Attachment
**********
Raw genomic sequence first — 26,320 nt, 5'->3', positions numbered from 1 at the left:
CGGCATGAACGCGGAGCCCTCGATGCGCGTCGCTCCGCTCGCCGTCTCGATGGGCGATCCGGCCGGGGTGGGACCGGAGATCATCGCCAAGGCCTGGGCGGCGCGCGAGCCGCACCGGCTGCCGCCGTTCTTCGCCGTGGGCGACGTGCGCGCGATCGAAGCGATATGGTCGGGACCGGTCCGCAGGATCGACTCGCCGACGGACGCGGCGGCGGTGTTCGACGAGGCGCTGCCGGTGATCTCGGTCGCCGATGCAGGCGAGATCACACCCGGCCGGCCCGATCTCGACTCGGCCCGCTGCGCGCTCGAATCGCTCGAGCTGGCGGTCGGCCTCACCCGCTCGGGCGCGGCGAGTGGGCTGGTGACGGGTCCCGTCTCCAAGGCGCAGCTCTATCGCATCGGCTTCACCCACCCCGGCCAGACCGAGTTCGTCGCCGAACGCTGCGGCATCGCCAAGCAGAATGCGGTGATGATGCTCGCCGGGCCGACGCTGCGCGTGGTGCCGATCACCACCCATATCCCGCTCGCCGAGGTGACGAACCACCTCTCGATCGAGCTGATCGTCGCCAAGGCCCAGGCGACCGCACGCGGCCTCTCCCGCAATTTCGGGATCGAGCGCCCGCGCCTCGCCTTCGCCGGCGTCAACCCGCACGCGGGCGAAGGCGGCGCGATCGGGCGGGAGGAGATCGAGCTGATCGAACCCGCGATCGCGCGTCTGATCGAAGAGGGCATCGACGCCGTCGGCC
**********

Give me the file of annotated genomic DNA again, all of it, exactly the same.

Raw genomic sequence first — 26,320 nt, 5'->3', positions numbered from 1 at the left:
CGGCATGAACGCGGAGCCCTCGATGCGCGTCGCTCCGCTCGCCGTCTCGATGGGCGATCCGGCCGGGGTGGGACCGGAGATCATCGCCAAGGCCTGGGCGGCGCGCGAGCCGCACCGGCTGCCGCCGTTCTTCGCCGTGGGCGACGTGCGCGCGATCGAAGCGATATGGTCGGGACCGGTCCGCAGGATCGACTCGCCGACGGACGCGGCGGCGGTGTTCGACGAGGCGCTGCCGGTGATCTCGGTCGCCGATGCAGGCGAGATCACACCCGGCCGGCCCGATCTCGACTCGGCCCGCTGCGCGCTCGAATCGCTCGAGCTGGCGGTCGGCCTCACCCGCTCGGGCGCGGCGAGTGGGCTGGTGACGGGTCCCGTCTCCAAGGCGCAGCTCTATCGCATCGGCTTCACCCACCCCGGCCAGACCGAGTTCGTCGCCGAACGCTGCGGCATCGCCAAGCAGAATGCGGTGATGATGCTCGCCGGGCCGACGCTGCGCGTGGTGCCGATCACCACCCATATCCCGCTCGCCGAGGTGACGAACCACCTCTCGATCGAGCTGATCGTCGCCAAGGCCCAGGCGACCGCACGCGGCCTCTCCCGCAATTTCGGGATCGAGCGCCCGCGCCTCGCCTTCGCCGGCGTCAACCCGCACGCGGGCGAAGGCGGCGCGATCGGGCGGGAGGAGATCGAGCTGATCGAACCCGCGATCGCGCGTCTGATCGAAGAGGGCATCGACGCCGTCGGCC